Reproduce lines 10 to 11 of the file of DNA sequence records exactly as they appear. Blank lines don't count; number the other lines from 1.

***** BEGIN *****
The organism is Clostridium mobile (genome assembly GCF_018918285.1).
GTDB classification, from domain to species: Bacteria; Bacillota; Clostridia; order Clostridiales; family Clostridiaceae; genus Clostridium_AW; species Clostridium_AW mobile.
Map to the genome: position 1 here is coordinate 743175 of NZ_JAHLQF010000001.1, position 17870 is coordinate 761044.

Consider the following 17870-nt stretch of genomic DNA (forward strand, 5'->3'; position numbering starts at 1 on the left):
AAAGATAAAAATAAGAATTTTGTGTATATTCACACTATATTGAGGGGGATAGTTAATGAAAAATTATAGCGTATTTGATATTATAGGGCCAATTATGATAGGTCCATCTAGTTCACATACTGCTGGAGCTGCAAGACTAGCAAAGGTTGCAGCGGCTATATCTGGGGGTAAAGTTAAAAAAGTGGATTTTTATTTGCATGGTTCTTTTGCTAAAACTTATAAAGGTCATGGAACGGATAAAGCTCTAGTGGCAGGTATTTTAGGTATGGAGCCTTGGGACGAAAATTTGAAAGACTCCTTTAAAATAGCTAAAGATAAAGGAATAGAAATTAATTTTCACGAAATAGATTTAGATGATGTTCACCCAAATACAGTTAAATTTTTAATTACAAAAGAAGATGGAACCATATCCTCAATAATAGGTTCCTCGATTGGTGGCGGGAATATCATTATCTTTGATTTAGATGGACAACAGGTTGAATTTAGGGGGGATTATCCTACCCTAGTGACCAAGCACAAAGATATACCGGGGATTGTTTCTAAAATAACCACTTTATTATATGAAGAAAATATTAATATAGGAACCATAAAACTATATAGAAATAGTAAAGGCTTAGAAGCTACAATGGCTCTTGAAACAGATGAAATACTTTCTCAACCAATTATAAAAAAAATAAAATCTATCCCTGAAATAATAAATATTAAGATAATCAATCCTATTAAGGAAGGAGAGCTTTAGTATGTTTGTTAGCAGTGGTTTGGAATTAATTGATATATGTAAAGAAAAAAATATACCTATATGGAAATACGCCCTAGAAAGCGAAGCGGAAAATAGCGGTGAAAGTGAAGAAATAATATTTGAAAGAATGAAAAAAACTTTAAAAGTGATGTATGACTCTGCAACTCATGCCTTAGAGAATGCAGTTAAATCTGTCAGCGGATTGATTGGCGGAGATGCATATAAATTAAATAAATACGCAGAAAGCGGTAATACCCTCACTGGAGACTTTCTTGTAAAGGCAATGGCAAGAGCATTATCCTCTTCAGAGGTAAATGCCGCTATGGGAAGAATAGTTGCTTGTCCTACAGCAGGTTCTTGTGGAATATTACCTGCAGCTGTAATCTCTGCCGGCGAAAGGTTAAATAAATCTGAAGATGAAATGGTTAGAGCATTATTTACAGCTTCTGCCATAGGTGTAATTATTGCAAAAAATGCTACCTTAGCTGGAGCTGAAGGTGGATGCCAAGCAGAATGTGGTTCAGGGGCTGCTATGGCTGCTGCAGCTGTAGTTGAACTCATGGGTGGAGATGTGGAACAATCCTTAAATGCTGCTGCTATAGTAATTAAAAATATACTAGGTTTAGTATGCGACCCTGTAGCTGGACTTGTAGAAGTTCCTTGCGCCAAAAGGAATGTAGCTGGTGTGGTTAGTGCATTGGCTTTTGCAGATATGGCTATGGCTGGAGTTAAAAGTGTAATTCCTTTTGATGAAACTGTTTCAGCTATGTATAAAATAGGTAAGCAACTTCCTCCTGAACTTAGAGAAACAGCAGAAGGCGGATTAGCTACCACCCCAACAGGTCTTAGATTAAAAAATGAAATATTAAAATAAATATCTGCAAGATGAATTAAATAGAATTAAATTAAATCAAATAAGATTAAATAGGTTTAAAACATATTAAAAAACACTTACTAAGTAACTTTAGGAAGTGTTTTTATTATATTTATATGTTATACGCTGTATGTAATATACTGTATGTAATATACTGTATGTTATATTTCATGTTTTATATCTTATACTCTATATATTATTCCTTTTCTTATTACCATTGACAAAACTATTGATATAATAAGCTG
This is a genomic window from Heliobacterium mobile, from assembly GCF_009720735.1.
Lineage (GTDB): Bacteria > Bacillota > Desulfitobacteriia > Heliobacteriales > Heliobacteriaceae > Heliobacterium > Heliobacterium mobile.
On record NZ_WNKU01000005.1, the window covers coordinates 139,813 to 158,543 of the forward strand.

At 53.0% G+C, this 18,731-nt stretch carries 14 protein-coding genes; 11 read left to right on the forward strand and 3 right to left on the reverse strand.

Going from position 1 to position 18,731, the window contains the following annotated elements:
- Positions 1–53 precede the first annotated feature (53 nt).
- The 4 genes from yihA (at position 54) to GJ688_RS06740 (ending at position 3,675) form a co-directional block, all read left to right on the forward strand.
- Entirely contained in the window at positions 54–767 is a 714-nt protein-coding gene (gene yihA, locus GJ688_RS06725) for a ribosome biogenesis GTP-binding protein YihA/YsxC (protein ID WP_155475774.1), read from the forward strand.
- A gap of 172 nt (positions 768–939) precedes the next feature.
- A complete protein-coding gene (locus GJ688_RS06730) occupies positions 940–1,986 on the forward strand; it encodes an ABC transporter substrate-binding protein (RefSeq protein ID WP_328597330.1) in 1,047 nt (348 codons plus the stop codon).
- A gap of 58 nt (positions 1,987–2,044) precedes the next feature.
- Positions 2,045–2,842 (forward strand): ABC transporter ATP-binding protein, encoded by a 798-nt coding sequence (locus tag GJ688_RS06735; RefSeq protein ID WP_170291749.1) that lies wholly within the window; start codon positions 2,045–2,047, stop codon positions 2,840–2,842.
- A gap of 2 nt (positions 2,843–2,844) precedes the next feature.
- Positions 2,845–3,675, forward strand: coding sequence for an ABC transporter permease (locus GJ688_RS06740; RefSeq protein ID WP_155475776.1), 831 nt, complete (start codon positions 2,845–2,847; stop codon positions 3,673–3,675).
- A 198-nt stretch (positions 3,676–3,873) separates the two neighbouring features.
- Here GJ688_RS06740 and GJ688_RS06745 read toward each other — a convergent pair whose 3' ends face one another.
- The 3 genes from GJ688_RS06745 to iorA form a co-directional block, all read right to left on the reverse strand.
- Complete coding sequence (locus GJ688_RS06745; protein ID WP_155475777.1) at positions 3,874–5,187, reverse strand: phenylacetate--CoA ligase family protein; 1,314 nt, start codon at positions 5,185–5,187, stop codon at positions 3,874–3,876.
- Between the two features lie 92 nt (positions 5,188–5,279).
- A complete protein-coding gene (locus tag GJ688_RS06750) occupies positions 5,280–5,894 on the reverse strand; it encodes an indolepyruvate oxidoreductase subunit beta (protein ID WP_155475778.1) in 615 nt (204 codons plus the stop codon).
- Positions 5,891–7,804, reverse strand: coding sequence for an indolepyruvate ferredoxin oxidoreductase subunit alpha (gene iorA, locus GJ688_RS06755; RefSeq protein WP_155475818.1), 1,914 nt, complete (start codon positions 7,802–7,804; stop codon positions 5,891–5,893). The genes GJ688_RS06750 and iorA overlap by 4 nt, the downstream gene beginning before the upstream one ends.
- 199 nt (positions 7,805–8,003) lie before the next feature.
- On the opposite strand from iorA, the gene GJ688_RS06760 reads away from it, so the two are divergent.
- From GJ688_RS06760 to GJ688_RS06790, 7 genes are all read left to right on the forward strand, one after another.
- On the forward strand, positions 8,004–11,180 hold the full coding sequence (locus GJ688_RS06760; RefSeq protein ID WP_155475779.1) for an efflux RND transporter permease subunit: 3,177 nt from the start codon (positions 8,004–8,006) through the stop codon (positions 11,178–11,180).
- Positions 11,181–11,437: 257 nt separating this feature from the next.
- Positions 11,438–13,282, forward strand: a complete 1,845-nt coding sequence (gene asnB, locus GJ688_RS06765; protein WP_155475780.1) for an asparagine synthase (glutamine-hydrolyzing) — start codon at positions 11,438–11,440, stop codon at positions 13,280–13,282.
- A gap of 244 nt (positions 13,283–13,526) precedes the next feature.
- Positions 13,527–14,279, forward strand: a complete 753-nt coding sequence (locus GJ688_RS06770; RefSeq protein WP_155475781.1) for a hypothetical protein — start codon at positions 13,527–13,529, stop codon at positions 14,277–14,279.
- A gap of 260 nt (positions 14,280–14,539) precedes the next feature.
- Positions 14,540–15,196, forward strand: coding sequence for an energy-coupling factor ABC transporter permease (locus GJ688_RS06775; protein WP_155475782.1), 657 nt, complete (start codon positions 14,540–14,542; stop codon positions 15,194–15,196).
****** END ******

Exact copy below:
Going from position 1 to position 18,731, the window contains the following annotated elements:
- Positions 1–53 precede the first annotated feature (53 nt).